Those that have read the book Born to Run, by Christopher McDougall will know of the barefoot phenomenon. This influenced the popularity of minimalist running shoes, essentially stripping away your big fat-cushioned, inflexible jogging shoes to something which allows your 200,000 + nerve endings in your feet feel the ground again. I read the book and bought the minimalist shoes, but have always been conscious that I may need to improve and change my running technique to suit. This was the weekend!
Joseph and Gourgen were brilliant hosts and taught us loads over the two days. The first morning we ran through various drills to compare our technique against a 'Bulletproof Runner', these consisted of squatting, hoping, bouncing, uni-ped stances and running drills on a treadmill. These tested our ability of the 3 fundamental skills of Posture, Rhythm and Relaxation which are all important to improve your running efficiency and reduce injury risk. These 3 skills were the catch-words of the weekend!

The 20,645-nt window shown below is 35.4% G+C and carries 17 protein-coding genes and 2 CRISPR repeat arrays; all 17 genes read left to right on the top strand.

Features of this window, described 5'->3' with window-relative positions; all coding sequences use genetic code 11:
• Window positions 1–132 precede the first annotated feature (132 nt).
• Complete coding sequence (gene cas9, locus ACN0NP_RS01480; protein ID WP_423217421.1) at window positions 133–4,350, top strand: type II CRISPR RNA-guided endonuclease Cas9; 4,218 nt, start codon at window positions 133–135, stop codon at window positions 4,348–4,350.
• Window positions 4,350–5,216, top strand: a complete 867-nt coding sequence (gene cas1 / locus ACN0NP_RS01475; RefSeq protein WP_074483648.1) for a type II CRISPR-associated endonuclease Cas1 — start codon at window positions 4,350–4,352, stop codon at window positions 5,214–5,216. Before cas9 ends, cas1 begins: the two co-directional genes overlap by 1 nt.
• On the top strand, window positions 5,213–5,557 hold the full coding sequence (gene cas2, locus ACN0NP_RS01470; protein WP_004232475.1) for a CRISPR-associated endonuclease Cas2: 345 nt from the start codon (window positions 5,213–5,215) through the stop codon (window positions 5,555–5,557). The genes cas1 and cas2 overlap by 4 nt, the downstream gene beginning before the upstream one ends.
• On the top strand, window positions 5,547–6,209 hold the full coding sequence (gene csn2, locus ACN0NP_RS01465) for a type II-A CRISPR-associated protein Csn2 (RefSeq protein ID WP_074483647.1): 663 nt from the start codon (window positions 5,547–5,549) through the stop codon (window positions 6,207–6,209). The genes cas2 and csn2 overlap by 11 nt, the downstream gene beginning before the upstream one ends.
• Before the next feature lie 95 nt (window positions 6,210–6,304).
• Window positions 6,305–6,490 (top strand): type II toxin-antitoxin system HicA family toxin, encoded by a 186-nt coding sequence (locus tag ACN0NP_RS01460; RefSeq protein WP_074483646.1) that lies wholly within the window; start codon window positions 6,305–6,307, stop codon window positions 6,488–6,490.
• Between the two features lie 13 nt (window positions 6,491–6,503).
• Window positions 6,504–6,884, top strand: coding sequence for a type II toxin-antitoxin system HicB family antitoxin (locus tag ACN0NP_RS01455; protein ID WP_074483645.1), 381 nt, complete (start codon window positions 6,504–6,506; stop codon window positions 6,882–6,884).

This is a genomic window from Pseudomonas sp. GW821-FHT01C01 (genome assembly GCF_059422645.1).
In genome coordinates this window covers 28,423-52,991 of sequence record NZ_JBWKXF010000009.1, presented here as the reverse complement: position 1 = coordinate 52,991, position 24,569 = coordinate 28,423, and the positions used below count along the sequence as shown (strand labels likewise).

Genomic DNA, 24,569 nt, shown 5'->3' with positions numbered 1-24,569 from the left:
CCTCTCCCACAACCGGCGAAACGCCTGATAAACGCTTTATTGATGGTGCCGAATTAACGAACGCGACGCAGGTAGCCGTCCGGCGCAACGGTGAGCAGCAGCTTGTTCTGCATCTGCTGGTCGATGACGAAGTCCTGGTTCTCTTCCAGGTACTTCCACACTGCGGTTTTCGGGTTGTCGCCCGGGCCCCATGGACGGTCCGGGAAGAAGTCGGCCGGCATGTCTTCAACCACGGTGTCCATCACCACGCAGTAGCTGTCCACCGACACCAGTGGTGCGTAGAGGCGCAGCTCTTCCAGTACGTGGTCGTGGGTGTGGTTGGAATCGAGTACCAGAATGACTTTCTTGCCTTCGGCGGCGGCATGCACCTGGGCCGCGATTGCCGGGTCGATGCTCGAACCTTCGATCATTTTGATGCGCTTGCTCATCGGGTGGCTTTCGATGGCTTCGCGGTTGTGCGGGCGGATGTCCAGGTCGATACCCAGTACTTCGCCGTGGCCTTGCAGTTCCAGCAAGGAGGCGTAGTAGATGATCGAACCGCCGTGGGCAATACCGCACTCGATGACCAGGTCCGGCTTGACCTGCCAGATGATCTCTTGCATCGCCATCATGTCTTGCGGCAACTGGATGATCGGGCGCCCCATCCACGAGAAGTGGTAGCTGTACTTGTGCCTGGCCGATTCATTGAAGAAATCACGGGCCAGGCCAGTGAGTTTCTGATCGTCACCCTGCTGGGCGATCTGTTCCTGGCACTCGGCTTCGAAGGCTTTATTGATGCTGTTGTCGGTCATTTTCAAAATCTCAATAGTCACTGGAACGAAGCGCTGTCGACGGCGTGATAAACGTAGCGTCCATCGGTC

|Watching yourself in slow-motion.|
On day 2, we started early with a group recovery run. I am particularly bad at these and find it hard to go out for low-intensity runs and always end up pushing myself too hard. So, to prevent this happening Joseph gave us all a piece of tape and told us to stick it over our mouths! This essentially makes you solely breathe through your nose, which ensures you only run at a pace which suits your nasal inhalation. If you run too fast you will want to rip the tape off and gasp air in and out through your mouth….fail! The theory behind this is that your body requires a certain amount of CO2 to allow O2 to pass from your red blood cells to your muscle tissue, so by breathing through your nose limits the amount of CO2 you exhale thus allowing O2 to pass to your muscle tissue and aid with recovery. It worked a treat and although you look slightly odd with your mouth taped shut, it does make you concentrate about your breathing and running pace.
|Tape makes for a quiet run!|
|11th June 2016!|